- Kitchen / Bathrooms — 182
- Garden / Landscaping — 162
- Appliance / Repair — 141
- Interior Design / Decor — 119
- Floors / Tile / Hardwood — 91
- Real Estate / Finance — 82
- Bedroom / Furnishings — 65
- HVAC / Air Conditioning — 60
- Cleaning / Maintenance — 55
- Safety / Security — 54
- Windows / Siding — 53
- Builders Associations — 52
Why do I have Moisture on my Windows?
by Michigan State University on Apr 26, 2012
Your humidistat is set too high if excessive moisture collects on windows and other cold surfaces. Excess humidity for a prolonged time can damage walls especially when outdoor air temperatures are very low. Excess moisture condenses on window glass because the glass is cold. Other sources of excess moisture besides overuse of a humidifier may be long showers, running water for other uses, boiling or steaming in cooking, plants, and drying clothes indoors. A tight, energy efficient house holds more moisture inside; you may need to run a kitchen or bath ventilating fan sometimes, or open a window briefly. Storm windows and caulking around windows keep the interior glass warmer and reduce condensation of moisture there.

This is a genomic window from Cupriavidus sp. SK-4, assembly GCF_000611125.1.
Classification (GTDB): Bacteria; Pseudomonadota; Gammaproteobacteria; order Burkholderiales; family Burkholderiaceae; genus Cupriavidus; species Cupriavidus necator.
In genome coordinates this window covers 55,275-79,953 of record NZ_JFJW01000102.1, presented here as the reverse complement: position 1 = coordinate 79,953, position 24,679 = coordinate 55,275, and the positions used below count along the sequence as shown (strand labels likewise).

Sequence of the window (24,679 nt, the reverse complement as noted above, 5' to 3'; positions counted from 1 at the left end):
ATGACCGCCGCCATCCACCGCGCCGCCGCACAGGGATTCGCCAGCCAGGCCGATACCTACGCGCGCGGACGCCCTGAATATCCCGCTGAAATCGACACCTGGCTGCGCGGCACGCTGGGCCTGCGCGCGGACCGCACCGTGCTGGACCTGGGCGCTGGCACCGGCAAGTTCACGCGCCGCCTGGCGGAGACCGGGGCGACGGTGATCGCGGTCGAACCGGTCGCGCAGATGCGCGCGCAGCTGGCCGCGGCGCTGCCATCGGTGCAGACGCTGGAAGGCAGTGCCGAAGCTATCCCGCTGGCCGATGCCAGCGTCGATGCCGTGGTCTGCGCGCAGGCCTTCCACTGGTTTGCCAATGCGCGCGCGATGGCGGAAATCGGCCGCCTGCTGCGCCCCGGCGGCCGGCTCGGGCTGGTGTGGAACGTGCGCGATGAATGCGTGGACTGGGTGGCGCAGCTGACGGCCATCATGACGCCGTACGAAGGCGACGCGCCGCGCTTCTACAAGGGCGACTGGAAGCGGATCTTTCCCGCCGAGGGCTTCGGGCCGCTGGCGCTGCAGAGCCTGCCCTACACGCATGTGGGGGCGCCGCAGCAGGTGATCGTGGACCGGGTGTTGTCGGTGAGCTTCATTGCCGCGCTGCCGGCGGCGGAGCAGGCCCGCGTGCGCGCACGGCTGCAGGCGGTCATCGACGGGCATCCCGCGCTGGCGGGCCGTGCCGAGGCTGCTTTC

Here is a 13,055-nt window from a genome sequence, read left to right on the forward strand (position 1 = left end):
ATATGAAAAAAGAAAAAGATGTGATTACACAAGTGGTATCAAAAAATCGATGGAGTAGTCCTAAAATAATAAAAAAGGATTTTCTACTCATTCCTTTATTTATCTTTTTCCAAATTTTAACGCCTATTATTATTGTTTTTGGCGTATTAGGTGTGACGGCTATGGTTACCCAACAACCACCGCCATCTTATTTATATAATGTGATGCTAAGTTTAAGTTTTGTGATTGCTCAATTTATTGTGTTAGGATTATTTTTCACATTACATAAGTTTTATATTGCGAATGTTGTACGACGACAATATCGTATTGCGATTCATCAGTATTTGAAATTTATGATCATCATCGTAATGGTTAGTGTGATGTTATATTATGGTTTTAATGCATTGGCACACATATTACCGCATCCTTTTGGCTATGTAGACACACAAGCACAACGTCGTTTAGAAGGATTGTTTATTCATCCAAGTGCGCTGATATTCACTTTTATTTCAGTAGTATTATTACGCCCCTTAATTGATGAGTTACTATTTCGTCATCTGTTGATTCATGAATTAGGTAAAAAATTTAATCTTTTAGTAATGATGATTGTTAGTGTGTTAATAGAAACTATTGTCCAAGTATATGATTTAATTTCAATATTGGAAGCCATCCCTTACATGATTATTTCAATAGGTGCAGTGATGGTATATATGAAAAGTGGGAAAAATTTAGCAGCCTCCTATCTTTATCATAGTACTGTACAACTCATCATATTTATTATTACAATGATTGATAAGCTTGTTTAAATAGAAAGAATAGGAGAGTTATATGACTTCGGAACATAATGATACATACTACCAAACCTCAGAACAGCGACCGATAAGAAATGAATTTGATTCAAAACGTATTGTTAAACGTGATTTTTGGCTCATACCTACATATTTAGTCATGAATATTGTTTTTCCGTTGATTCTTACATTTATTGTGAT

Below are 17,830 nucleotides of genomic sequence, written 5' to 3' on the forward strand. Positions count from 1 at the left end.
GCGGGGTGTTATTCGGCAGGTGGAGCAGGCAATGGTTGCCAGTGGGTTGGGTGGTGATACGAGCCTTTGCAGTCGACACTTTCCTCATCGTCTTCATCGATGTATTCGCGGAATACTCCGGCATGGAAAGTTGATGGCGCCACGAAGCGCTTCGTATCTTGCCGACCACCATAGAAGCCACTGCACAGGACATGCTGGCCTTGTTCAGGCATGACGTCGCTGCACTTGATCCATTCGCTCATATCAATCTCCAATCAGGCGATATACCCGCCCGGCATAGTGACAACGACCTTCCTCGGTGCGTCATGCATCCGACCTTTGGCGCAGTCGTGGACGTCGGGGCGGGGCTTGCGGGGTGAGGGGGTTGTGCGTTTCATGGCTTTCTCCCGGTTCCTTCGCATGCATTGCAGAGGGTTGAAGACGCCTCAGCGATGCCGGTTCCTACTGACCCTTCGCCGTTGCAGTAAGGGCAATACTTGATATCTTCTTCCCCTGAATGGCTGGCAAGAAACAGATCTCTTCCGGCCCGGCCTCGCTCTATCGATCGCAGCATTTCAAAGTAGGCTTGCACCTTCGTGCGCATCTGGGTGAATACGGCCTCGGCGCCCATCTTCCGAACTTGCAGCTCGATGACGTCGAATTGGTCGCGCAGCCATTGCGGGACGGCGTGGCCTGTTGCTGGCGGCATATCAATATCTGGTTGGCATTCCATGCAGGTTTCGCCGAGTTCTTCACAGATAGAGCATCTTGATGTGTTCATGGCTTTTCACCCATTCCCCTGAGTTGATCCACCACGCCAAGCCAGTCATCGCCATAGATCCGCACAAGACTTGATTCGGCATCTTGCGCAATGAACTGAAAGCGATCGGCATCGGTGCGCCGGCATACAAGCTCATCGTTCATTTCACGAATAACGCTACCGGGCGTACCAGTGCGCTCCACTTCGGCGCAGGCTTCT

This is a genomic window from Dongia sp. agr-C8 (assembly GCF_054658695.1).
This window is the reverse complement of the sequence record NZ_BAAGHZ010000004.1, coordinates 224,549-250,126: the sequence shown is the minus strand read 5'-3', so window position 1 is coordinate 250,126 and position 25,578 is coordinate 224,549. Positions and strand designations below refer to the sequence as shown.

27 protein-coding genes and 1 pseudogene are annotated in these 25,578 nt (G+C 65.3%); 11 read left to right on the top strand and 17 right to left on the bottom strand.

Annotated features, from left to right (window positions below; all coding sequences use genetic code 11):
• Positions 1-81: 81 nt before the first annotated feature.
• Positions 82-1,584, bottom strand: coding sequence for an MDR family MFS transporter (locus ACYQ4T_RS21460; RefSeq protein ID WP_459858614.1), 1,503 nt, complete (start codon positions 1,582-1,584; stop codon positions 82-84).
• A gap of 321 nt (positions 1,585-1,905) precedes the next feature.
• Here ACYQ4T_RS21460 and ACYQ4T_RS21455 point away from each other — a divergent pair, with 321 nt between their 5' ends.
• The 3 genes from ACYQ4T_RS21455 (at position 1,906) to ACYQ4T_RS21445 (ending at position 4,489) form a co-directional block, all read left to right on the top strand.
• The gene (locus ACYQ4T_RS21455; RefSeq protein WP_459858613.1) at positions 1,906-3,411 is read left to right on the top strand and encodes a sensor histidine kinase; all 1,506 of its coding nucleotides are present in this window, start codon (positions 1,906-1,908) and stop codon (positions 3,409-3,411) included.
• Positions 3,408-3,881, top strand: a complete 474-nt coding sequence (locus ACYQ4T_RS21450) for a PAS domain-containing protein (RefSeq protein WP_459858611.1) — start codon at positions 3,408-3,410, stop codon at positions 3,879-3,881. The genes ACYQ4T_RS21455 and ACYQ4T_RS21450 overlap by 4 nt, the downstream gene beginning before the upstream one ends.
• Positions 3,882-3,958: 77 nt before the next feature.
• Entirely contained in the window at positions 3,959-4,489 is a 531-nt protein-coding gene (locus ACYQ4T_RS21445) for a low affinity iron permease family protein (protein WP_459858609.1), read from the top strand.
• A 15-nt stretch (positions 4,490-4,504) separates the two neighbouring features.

Humidifiers are not recommended for use in buildings without proper vapor barriers because of potential damage from moisture buildup. Consult a building contractor to determine the adequacy of the vapor barrier in your house. Use a humidity indicator to measure the relative humidity in your house. The American Society of Heating and Air Conditioning Engineers (ASHRAE) recommends these maximum indoor humidity levels.
Outdoor Recommended Indoor
Most Recent Articles
- Aug 9, 2016 How Expert Can You Be in Window Cleaning by Rick Hall
- Mar 21, 2016 Warning Signs of Old Windows by Guest
- Mar 20, 2016 Warning Signs of Old Windows by Guest
- Mar 17, 2016 What are the Real Benefits of Window Replacement Projects? by Guest
- Mar 17, 2016 5 Greatest Benefits of Windows Replacement by Guest